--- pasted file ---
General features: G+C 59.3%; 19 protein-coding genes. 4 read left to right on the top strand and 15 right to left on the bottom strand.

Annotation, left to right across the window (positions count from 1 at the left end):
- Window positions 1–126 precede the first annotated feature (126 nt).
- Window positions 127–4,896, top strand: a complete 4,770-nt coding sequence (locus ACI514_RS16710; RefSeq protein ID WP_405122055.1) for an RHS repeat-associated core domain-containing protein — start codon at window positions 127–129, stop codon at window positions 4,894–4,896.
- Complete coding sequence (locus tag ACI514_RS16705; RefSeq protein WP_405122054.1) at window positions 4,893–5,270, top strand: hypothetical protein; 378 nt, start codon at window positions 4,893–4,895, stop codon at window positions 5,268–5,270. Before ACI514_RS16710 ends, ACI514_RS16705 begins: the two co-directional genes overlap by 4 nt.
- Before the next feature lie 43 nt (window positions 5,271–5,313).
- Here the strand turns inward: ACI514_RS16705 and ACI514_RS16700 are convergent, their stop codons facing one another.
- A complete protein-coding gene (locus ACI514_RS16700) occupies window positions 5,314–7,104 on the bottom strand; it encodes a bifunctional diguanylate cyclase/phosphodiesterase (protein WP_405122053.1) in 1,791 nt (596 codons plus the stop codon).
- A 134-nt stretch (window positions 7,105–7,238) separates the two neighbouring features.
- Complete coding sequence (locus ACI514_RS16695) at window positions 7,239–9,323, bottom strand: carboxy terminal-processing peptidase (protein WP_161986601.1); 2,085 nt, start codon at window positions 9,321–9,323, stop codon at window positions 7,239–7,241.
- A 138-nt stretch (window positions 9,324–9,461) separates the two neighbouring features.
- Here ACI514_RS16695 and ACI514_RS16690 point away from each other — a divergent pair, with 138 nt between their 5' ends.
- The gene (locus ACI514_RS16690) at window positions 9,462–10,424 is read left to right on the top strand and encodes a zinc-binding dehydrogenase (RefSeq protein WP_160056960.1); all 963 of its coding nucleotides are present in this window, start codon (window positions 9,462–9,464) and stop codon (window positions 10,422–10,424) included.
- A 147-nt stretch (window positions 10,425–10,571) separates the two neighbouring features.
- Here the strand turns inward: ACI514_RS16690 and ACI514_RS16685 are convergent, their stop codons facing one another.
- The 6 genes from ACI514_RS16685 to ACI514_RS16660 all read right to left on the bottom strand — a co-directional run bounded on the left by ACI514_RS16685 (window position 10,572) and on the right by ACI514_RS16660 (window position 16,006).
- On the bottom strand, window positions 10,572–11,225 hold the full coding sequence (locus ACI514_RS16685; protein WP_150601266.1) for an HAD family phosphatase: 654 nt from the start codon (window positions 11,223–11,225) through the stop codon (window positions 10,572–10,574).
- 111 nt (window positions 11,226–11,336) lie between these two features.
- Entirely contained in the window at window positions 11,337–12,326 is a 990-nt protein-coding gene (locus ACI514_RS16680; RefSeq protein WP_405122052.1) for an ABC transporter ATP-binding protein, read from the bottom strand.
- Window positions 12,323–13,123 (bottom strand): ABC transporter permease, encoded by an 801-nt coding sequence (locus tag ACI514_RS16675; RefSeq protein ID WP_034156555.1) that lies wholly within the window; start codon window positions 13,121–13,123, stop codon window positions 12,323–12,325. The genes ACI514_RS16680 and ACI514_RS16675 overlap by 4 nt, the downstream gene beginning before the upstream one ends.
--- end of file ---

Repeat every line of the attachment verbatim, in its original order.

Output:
General features: G+C 59.3%; 19 protein-coding genes. 4 read left to right on the top strand and 15 right to left on the bottom strand.

Annotation, left to right across the window (positions count from 1 at the left end):
- Window positions 1–126 precede the first annotated feature (126 nt).
- Window positions 127–4,896, top strand: a complete 4,770-nt coding sequence (locus ACI514_RS16710; RefSeq protein ID WP_405122055.1) for an RHS repeat-associated core domain-containing protein — start codon at window positions 127–129, stop codon at window positions 4,894–4,896.
- Complete coding sequence (locus tag ACI514_RS16705; RefSeq protein WP_405122054.1) at window positions 4,893–5,270, top strand: hypothetical protein; 378 nt, start codon at window positions 4,893–4,895, stop codon at window positions 5,268–5,270. Before ACI514_RS16710 ends, ACI514_RS16705 begins: the two co-directional genes overlap by 4 nt.
- Before the next feature lie 43 nt (window positions 5,271–5,313).
- Here the strand turns inward: ACI514_RS16705 and ACI514_RS16700 are convergent, their stop codons facing one another.
- A complete protein-coding gene (locus ACI514_RS16700) occupies window positions 5,314–7,104 on the bottom strand; it encodes a bifunctional diguanylate cyclase/phosphodiesterase (protein WP_405122053.1) in 1,791 nt (596 codons plus the stop codon).
- A 134-nt stretch (window positions 7,105–7,238) separates the two neighbouring features.
- Complete coding sequence (locus ACI514_RS16695) at window positions 7,239–9,323, bottom strand: carboxy terminal-processing peptidase (protein WP_161986601.1); 2,085 nt, start codon at window positions 9,321–9,323, stop codon at window positions 7,239–7,241.
- A 138-nt stretch (window positions 9,324–9,461) separates the two neighbouring features.
- Here ACI514_RS16695 and ACI514_RS16690 point away from each other — a divergent pair, with 138 nt between their 5' ends.
- The gene (locus ACI514_RS16690) at window positions 9,462–10,424 is read left to right on the top strand and encodes a zinc-binding dehydrogenase (RefSeq protein WP_160056960.1); all 963 of its coding nucleotides are present in this window, start codon (window positions 9,462–9,464) and stop codon (window positions 10,422–10,424) included.
- A 147-nt stretch (window positions 10,425–10,571) separates the two neighbouring features.
- Here the strand turns inward: ACI514_RS16690 and ACI514_RS16685 are convergent, their stop codons facing one another.
- The 6 genes from ACI514_RS16685 to ACI514_RS16660 all read right to left on the bottom strand — a co-directional run bounded on the left by ACI514_RS16685 (window position 10,572) and on the right by ACI514_RS16660 (window position 16,006).
- On the bottom strand, window positions 10,572–11,225 hold the full coding sequence (locus ACI514_RS16685; protein WP_150601266.1) for an HAD family phosphatase: 654 nt from the start codon (window positions 11,223–11,225) through the stop codon (window positions 10,572–10,574).
- 111 nt (window positions 11,226–11,336) lie between these two features.
- Entirely contained in the window at window positions 11,337–12,326 is a 990-nt protein-coding gene (locus ACI514_RS16680; RefSeq protein WP_405122052.1) for an ABC transporter ATP-binding protein, read from the bottom strand.
- Window positions 12,323–13,123 (bottom strand): ABC transporter permease, encoded by an 801-nt coding sequence (locus tag ACI514_RS16675; RefSeq protein ID WP_034156555.1) that lies wholly within the window; start codon window positions 13,121–13,123, stop codon window positions 12,323–12,325. The genes ACI514_RS16680 and ACI514_RS16675 overlap by 4 nt, the downstream gene beginning before the upstream one ends.